The choice of current account provider is vital. Students should not choose simply on the basis of an upfront perk, many of which are just gimmicks that add little to the value of an account. Instead look at the overall account deal and particularly the overdraft facilities. The levels quoted below are not guaranteed and have to be applied for.
“Using an overdraft facility is an effortless temptation and, while they’re designed to help students cover expenses, they should never be abused as the debt will need to be paid back,” warns Rachel Springall from Moneyfacts, which analyses the market. “There is a huge danger of racking up a large amount of debt and not being able to pay it back when the time comes.”
Halifax and HSBC offer the best interest-free overdraft facility with no account fee. This is a generous £3,000, subject to credit checking. Other accounts spread the loan available over the years of study which can be a sensible option for some:
Bank of Scotland £1,500 in first three years, then £2,000 per year (tiered first year)
Barclays £1,500 in first year, then £3,000 per year (tiered first two years)
Co-op £1,400 in first year, followed by £1,700, £2000
Lloyds £1,500 in first three years, then £2,000 for two years (tiered first year)
Nationwide £1,000, £2,000, £3,000 in each respective year
NatWest/Royal Bank of Scotland £2,000 each year (tiered first year)
Santander £1,500 in first three years, then £1,800, £2,000 (must pay in £500/term in first year)
TSB £1,500 each year (tiered in first year).
If the free overdraft is not likely to be sufficient, consider the terms of an authorised one.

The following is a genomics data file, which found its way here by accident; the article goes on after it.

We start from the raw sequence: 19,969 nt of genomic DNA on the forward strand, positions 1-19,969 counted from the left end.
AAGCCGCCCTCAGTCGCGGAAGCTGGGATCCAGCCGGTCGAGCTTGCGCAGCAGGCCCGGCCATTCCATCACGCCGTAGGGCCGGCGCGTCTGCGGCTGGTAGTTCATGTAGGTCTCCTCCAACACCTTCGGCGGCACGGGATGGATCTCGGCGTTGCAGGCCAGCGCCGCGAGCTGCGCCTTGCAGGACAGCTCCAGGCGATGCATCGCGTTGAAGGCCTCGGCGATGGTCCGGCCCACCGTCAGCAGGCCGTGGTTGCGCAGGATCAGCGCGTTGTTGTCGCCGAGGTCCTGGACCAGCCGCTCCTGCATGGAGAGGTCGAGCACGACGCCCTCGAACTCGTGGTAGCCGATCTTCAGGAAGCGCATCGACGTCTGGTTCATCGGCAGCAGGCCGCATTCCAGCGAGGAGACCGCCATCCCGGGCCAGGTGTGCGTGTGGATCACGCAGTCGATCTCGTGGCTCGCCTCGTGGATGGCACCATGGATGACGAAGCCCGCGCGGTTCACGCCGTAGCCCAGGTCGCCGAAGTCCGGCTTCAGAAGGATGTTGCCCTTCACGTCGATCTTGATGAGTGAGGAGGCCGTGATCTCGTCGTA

Do not go into the red without informing your bank. Not only will penal charges start but your credit rating may be affected. Halifax, for instance, charges 24.2 per cent EAR plus £28 monthly fee whilst the Co-op rate is 18.9 per cent EAR.
Lucrative incentives are on offer to entice students. A National Express coach card, giving one-third off fares, is available through NatWest/RBS and a railcard from Spanish-owned Santander, both running for four years.
These will reduce the cost of visits home as well as mini-breaks.
HSBC gives a £60 Amazon gift card, one year Amazon Prime benefits and 20 per cent discount on coach travel.
Lloyds gives a three-year NUS card. Cashback when using selected retailers is offered by Bank of Scotland, Barclays and Lloyds. Barclays also gives online ‘life skill’ modules to become more financially savvy and help with CV writing.
Nationwide’s new FlexStudent gives the chance to win one of five £15,000 prizes plus cashback.
Another key factor is a provider’s digital banking capability. Living away from home means being in charge of daily expenses and so checking payments using mobiles and tablets will be practical. Sign up for free mobile text alerts for balances, limit and overseas transaction alerts.
Few students need to use cheques but a branch close to campus can still be helpful for seeing a specialist adviser.
Those who have recently graduated should review their current banking arrangement and decide whether switching would be a better option.
Often the interest-free planned overdraft will be continued for a year after graduation, such as with Halifax and Lloyds.